The Sonnenstein Euthanasia Clinic (German: NS-Tötungsanstalt Sonnenstein; roughly translated “Sonnenstein Nazi Death Institute”) was a Nazi killing centre located in the former fortress of Sonnenstein Castle near Pirna in East Germany, where a hospital had been established in 1811.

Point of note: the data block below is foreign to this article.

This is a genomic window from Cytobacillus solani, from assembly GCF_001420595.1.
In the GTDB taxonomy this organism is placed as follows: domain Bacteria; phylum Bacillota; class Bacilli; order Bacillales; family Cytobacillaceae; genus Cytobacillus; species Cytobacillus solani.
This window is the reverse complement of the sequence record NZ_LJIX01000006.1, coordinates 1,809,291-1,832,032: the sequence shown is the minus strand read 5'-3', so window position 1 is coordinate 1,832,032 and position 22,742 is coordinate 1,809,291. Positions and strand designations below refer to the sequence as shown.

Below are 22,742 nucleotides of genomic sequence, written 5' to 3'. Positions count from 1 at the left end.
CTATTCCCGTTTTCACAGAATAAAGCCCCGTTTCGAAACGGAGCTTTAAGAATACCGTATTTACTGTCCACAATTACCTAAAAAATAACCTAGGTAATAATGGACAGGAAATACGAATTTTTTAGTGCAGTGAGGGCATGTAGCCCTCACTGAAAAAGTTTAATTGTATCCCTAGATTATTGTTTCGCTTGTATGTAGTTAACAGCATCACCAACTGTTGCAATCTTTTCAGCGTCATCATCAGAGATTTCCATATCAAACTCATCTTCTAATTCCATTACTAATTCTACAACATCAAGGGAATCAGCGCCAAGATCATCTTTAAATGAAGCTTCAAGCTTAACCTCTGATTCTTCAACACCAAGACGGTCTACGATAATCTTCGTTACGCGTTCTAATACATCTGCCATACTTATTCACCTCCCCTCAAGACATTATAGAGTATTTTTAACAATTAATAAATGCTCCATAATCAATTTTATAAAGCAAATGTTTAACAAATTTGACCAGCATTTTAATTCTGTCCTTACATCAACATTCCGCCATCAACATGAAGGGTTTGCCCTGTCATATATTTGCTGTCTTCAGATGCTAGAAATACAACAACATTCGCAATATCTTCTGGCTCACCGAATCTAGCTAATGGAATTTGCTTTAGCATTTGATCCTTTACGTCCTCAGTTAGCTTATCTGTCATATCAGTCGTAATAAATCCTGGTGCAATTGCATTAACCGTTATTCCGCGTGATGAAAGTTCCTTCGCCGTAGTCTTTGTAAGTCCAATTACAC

In 1940 and 1941, the facility was used by the Nazis to exterminate around 15,000 people in a process that was labelled as euthanasia. The majority of victims were suffering from psychological disorders and mental retardation, but their number also included inmates from the concentration camps. The institute was set up after the beginning of the Second World War as part of a Reich-wide, centrally coordinated and largely secret programme called Action T4 for the “Elimination of life unworthy of life” (Vernichtung lebensunwerten Lebens) or the killing of what the Nazis called “dead weight existences” (Ballastexistenzen). Today, the Pirna Sonnenstein Memorial Site (Gedenkstätte Pirna Sonnenstein) stands to commemorate these crimes.